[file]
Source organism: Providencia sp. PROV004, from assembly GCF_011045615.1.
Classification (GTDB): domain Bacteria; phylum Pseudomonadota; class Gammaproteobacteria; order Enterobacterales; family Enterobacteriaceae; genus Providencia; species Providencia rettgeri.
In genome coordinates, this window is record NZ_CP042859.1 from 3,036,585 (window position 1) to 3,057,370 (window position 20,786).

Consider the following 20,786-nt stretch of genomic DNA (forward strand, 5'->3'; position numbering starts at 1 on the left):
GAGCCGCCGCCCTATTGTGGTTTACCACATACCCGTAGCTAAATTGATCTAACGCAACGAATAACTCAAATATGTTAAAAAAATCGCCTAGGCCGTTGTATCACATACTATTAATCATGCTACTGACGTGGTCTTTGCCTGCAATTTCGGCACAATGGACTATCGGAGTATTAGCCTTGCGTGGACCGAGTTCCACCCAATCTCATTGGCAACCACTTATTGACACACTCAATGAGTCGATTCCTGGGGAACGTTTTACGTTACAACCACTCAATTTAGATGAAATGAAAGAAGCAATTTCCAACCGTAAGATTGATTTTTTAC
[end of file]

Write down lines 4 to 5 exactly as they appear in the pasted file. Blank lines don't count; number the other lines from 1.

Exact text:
Consider the following 20,786-nt stretch of genomic DNA (forward strand, 5'->3'; position numbering starts at 1 on the left):
GAGCCGCCGCCCTATTGTGGTTTACCACATACCCGTAGCTAAATTGATCTAACGCAACGAATAACTCAAATATGTTAAAAAAATCGCCTAGGCCGTTGTATCACATACTATTAATCATGCTACTGACGTGGTCTTTGCCTGCAATTTCGGCACAATGGACTATCGGAGTATTAGCCTTGCGTGGACCGAGTTCCACCCAATCTCATTGGCAACCACTTATTGACACACTCAATGAGTCGATTCCTGGGGAACGTTTTACGTTACAACCACTCAATTTAGATGAAATGAAAGAAGCAATTTCCAACCGTAAGATTGATTTTTTAC